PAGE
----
The members of linkage 40 are rotatably coupled to one another through the use of rotatable pivots or bearing assemblies having one or more bearings, all referred to as “bearings” herein. Base member 44 is rotatably coupled to ground member 42 by a grounded bearing 52 and can rotate about an axis A. Link member 46 is rotatably coupled to base member 44 by bearing 54 and can rotate about a floating axis B, and base member 48 is rotatably coupled to ground member 42 by bearing 52 and can rotate about axis A. Object member 50 is rotatably coupled to base member 48 by bearing 56 and can rotate about floating axis C, and object member 50 is also rotatably coupled to link member 46 by bearing 58 such that object member 50 and link member 46 may rotate relative to each other about floating axis D. In the described embodiment, link member 46 is coupled at its end to a mid-portion of object member 50 and mouse 12 is coupled to the end of object member 50. In an alternate embodiment, the end of link member 46 can be rotatably coupled to the end of base member 48, as in a parallel linkage disclosed in co-pending patent application Ser. No. 08/664,086 by Rosenberg et al., hereby incorporated by reference in its entirety. The axes B, C, and D (and E) are “floating” in the sense that they are not fixed in one position relative to ground surface 34 as is axis A. Preferably, the axes B, C, and D are all substantially parallel to each other.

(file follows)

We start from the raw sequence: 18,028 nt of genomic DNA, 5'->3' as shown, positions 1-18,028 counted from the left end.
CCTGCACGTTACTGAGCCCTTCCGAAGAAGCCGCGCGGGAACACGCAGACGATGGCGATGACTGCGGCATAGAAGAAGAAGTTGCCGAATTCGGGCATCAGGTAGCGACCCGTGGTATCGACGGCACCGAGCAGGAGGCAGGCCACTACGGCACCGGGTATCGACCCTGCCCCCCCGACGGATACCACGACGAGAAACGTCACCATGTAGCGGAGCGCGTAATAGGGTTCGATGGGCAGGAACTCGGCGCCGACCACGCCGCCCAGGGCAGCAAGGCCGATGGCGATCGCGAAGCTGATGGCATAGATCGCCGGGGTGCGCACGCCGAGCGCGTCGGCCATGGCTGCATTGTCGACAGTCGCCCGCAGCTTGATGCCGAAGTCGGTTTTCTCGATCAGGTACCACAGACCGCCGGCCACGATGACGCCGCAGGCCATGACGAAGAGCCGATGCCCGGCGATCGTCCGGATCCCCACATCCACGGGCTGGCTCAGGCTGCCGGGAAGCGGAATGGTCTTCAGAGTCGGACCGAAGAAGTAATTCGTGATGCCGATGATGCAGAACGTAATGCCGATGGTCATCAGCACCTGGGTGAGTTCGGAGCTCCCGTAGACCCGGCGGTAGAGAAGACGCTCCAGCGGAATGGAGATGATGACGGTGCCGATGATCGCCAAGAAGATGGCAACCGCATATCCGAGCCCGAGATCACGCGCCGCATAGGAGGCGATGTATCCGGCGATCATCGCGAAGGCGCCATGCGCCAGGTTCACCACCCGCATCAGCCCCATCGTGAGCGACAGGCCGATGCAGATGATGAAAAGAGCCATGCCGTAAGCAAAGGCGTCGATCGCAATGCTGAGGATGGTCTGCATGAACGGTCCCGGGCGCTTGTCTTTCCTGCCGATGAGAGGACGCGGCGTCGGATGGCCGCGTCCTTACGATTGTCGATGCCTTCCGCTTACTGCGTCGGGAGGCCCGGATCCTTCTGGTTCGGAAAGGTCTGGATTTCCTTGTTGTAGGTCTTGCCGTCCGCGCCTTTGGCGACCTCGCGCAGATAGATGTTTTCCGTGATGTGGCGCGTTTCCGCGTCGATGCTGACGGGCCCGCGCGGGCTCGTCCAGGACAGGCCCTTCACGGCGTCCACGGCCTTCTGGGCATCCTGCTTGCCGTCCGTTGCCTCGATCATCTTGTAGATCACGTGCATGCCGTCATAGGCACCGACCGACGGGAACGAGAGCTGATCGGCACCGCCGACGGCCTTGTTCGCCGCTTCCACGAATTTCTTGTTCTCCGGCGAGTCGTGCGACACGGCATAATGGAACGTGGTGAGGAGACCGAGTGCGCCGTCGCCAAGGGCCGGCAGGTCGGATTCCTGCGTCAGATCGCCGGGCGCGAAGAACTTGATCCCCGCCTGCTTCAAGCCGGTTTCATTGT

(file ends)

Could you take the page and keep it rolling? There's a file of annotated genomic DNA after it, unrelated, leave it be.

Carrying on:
One advantageous feature of the linkage 40 is that both base member 44 and base member 48 are rotatable about the same axis A. This is important to allow the compact actuator design of the present invention, as described in greater detail with reference to
Linkage 40 is formed as a five-member closed-loop chain. Each member in the chain is rotatably coupled to two other members of the chain. The five-member linkage is arranged such that the members can rotate about their respective axes to provide mouse 12 with two degrees of freedom, i.e., mouse 12 can be moved within a planar workspace defined by the x-y plane, which is defined by the x- and y-axes as shown in
Mouse 12 in the-preferred embodiment is coupled to object member 50 by a rotary bearing 60 so that the mouse may rotate about floating axis E and allow the user some flexible movement in the planar workspace. In alternate embodiments, motion about axis E may be sensed by sensors. In yet other embodiments, forces can be provided on mouse 12 about axis E using actuators. In the preferred embodiment, a pad or other support is provided under mouse 12 to help support the mouse 12, and is described in greater detail with respect to